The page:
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A Human Exchange

by María García Zambrano
Spain

Maria Garcia ZambranoMaría García Zambrano

Since 2008, I have taught Spanish literature at junior and senior high schools in Madrid. Teaching 12- to 18-year-olds can be challenging. Added to this, the economic crisis in Spain is taking a toll on education and often on teachers' attitudes, bringing frustrations to the fore.

Educator and first Soka Gakkai president Tsunesaburo Makiguchi's ideals of Soka education have been a big inspiration in my work. When I first read Makiguchi's ideas, I was deeply impressed with his educational philosophy and his focus on the happiness of students, his belief that education is a lifelong, open-ended endeavor. Too often education is seen as a one-sided transmission of information.

Through my Buddhist practice, I've come to view education as a constructive human exchange, and to see students, rather than teachers, as the main protagonists of education. I strive to treasure each student, to bring out the potential hidden within their heart. This attitude of caring for each individual is one I've learned and experienced myself within the SGI organization.

Taking care of a large class of up to 45 boys and girls all at a sensitive age is not an easy task. There are many students who behave very rudely, who don't see the point of studying and have completely lost their motivation; many are also going through family problems and other difficulties. I always try to remind myself that each student is a wonderful human being, a Buddha worthy of the greatest respect. I feel it is my mission to encourage each student so that they are able to take full advantage of their education to lead fulfilling lives.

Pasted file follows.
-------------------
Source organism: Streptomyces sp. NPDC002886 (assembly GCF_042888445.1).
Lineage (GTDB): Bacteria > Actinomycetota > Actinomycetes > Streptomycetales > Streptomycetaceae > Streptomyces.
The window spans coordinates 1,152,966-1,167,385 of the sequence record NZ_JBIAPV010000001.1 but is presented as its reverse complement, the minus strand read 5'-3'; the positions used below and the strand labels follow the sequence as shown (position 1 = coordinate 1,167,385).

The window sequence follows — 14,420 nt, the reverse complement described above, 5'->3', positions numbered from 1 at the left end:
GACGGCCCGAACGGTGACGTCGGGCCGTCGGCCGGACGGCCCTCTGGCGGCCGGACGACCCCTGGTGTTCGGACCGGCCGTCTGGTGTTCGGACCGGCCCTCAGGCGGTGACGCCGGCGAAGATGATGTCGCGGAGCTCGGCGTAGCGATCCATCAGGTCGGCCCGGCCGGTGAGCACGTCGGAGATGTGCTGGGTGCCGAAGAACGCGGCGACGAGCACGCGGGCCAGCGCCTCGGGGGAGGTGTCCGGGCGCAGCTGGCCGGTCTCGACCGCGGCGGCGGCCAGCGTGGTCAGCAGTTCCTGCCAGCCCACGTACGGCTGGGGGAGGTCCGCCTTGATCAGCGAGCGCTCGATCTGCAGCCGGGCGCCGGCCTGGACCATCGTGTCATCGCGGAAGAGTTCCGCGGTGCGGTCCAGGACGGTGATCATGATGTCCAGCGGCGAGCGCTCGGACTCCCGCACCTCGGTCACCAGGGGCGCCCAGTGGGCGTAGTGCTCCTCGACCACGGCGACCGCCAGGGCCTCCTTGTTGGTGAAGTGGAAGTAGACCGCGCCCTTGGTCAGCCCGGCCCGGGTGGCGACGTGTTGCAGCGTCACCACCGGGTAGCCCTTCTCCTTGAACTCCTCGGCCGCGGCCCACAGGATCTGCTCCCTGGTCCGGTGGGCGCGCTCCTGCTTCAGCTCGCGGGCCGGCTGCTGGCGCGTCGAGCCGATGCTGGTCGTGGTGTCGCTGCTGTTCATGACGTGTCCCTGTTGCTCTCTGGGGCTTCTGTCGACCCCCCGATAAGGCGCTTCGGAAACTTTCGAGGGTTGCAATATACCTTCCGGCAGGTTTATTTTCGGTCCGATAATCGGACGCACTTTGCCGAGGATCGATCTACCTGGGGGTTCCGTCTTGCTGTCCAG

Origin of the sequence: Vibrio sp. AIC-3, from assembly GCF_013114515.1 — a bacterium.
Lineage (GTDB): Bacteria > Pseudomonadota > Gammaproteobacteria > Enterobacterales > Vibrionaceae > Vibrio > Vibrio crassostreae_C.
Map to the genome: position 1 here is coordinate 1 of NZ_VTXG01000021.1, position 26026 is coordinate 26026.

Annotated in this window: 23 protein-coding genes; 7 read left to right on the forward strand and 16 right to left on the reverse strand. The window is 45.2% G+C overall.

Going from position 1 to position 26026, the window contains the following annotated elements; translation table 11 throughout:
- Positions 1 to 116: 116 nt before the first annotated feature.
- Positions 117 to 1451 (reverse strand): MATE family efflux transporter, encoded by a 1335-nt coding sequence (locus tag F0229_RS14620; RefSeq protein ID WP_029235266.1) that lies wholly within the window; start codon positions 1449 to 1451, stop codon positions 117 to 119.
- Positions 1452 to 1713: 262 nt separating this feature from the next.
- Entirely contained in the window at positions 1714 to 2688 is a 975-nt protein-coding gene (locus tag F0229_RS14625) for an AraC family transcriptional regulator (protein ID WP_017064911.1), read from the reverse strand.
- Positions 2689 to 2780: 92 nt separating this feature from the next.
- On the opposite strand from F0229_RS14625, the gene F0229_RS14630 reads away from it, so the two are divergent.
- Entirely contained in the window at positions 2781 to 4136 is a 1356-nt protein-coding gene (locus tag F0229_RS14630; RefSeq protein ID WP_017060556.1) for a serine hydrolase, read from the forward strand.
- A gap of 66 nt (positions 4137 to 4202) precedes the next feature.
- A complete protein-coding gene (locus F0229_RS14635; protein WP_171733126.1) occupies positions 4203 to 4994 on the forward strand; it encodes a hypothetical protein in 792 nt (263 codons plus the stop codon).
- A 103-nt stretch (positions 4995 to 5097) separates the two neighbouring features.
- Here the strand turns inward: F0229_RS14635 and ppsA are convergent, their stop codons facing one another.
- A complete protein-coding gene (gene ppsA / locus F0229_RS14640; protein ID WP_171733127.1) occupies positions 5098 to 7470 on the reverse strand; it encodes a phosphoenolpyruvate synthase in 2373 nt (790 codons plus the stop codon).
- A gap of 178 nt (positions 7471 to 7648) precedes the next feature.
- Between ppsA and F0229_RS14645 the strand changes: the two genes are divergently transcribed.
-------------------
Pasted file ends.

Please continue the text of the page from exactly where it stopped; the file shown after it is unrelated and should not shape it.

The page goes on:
I've seen how an attitude of respect for each individual, supported by ongoing dialogue, can have transformative effects.

Last year, I was teaching a class of 45 final-year high school students. Many were under a lot of pressure to achieve good grades to get into college. From the beginning of the semester, there were problems. Many of the students were feeling frustrated with the school and with their teachers, including me. Additionally, a number of them had no desire to continue studying beyond graduation and were only seeking to get minimal grades to be able to graduate.

When problems actually surfaced, I felt it was important for us to have dialogue involving the students' families to discuss matters and ask what they wanted from their school experience. We gathered teachers, students and their families and held a meeting. Through this dialogue, the parents were able to realize how truly concerned the teachers were about their children, and this later led to more support from the students' families at home.

I continued to make an effort to speak with students about their lives outside the classroom setting. Most of them lacked any clear principles or philosophy by which to live their lives. I did my best to encourage them with the positive messages and outlook I've gained through Buddhism, assuring them they have unlimited potential and that life is most fulfilling when we regard it as an ongoing challenge to grow and develop.

In the first exam at the beginning of the semester, the failure rate had been as high as 70 percent. By the final exam, however, it was down to 45 percent. Every student who applied to college was accepted.

The commencement ceremony was very moving. Several students came up to me and thanked me for my support. Even after the exams were over, one student returned to the campus, wanting to continue our discussions.

I discovered that through a determination to encourage each of the students I was able to find hope and meaning in a very challenging situation. In the end, we achieved victory together.

[Courtesy, October 2011 SGI Quarterly]

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